Part I: Short Answer Questions
Please identify or explain the following in 50 words or less. Each answer is worth seven points.
- Eternal law
- Divine Law
- Natural Law (Aquinas, not Hobbes)
- Cartesian dualism
- Lay out Descartes’s ontological argument. You need not evaluate the argument; simply give the premises and the conclusion.
- Descartes's "evil genius"
- Why does Hobbes think that sovereign powers should not be divided?
Part II: Essay Questions
Please answer two and only two of the following three essay questions. Please put the numbers of the questions you are answering on the front of your first blue book. Each answer is worth 25 points.
- Close readers of Descartes's Meditations often claim that his project to ground all human knowledge is vitiated by a circle in his argument. Based on your own reading of the Meditations and on what was said in class, indicate where Descartes's argument lapses into circularity and how this leads to the collapse of his project.
- Explain as clearly as you can what conditions Hobbes thinks would prevail in the state of nature and why they would prevail there. Then explain what Hobbes thinks people in the state of nature would do to avoid those conditions. Next, explain social conditions Hobbes thinks could lead to a return to the state of nature in the England of his day and what solution is implied by his discussion of the state of nature. Finally, indicate whether you think absolute sovereignty is necessary in our own day and why.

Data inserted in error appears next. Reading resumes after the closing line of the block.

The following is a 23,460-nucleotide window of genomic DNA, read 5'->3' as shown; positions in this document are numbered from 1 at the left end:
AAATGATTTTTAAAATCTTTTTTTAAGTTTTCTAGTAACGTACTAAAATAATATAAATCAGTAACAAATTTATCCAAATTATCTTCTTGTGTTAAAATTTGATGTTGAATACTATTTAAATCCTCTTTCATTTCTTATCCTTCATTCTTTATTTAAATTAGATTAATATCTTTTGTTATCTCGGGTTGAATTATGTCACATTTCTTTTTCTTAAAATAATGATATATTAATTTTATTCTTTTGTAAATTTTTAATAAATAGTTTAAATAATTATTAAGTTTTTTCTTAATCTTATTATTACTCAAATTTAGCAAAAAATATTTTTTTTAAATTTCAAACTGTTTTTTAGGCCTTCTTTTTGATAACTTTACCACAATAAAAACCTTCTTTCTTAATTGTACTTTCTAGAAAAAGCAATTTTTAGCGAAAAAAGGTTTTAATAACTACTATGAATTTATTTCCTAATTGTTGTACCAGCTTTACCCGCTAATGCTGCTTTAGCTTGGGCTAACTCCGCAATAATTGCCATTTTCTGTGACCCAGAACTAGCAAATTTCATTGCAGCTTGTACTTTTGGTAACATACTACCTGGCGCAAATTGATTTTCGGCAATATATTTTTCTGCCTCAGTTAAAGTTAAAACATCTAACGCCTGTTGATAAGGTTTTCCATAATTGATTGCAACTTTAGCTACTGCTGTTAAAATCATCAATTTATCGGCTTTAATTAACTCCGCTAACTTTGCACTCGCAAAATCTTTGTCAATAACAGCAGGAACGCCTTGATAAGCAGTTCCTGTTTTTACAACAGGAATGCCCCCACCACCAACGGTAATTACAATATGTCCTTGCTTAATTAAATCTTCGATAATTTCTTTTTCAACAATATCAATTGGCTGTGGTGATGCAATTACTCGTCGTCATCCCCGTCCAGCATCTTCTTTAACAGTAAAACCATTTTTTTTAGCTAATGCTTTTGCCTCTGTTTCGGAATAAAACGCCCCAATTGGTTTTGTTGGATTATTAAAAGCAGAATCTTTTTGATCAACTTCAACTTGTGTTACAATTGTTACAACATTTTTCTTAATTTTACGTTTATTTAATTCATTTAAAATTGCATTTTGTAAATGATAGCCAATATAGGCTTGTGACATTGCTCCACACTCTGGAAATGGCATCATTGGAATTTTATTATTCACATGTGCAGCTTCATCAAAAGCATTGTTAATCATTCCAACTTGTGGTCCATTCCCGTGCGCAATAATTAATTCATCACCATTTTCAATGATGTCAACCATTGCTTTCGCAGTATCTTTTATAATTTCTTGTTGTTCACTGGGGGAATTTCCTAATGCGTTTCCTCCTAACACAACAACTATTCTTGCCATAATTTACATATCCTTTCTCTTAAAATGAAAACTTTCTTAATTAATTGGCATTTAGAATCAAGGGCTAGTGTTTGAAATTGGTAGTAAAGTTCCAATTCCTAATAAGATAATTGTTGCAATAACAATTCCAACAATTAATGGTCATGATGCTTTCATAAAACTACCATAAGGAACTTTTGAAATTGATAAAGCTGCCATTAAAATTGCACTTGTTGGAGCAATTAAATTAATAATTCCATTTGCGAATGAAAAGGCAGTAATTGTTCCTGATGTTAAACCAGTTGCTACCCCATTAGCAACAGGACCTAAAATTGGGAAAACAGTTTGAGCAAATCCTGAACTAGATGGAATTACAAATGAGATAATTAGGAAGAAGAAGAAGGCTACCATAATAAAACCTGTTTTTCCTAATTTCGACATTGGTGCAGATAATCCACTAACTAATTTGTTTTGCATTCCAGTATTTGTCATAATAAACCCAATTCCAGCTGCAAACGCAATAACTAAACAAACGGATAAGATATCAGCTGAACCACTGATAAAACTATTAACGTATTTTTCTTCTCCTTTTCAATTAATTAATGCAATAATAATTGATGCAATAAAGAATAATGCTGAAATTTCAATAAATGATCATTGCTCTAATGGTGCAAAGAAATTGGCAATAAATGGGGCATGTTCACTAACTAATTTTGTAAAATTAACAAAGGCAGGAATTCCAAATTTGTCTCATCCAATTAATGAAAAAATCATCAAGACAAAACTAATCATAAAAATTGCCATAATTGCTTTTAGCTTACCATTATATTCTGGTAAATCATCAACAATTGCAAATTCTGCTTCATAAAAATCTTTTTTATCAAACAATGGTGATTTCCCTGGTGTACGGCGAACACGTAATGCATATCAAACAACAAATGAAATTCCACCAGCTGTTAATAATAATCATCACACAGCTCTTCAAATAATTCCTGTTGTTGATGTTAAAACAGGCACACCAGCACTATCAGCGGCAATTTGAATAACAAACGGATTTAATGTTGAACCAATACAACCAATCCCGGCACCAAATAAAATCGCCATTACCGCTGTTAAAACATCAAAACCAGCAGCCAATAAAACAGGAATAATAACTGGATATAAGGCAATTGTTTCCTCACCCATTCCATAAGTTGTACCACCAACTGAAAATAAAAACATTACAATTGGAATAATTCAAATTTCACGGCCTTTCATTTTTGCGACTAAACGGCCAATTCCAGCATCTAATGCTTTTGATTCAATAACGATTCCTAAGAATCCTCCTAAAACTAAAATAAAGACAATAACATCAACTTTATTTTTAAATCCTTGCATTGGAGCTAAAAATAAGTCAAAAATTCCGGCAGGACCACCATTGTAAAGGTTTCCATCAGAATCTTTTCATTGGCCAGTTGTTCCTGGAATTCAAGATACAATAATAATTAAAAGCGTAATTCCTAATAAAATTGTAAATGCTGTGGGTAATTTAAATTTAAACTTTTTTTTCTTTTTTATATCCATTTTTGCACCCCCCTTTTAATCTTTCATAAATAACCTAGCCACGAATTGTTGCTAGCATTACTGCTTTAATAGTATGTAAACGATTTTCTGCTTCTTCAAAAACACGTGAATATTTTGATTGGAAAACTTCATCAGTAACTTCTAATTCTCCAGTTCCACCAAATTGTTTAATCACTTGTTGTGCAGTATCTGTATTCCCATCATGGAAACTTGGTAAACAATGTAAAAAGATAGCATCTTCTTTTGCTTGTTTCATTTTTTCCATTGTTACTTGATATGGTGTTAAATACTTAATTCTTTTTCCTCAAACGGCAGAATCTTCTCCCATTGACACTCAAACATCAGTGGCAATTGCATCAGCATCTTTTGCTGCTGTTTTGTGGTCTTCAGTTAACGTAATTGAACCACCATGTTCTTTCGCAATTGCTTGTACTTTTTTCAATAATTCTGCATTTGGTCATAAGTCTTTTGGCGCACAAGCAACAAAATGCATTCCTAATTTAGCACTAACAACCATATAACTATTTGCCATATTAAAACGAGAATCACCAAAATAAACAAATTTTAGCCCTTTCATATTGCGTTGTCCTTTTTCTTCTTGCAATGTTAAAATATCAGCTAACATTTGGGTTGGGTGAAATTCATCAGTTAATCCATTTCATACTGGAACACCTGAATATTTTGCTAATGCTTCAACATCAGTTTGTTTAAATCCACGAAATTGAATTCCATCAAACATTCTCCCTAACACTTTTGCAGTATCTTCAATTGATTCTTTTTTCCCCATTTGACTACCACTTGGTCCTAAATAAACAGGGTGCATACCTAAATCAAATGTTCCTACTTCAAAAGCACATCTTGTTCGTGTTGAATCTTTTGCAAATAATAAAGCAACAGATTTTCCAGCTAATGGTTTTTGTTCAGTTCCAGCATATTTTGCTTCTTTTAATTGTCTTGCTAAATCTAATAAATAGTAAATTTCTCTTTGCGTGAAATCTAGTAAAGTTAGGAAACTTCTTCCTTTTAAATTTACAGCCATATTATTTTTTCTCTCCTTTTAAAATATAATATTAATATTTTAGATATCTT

- Thomas Hobbes and the Grand Inquisitor seem to have much in common. Both seem to have a bleak view of human beings, both defend powerful and undemocratic institutions, and both think that religion is a powerful instrument rulers can use to pacify the ruled. Lay out as clearly as you can Hobbes's and the Inquisitor's views of human nature, the institutions under which human beings are suited to live and the place of religion in such institutions. Indicate, as you do so, significant similarities and dissimilarities between the two. Finally, indicate where you think either or both are right on these three matters, and where you think either or both are wrong, being sure to support your answers.
Citation: Weithman, P. (2006, September 19). Final Exam. Retrieved July 30, 2014, from Notre Dame OpenCourseWare Web site: http://ocw.nd.edu/philosophy/introduction-to-philosophy/exams/final-exam.
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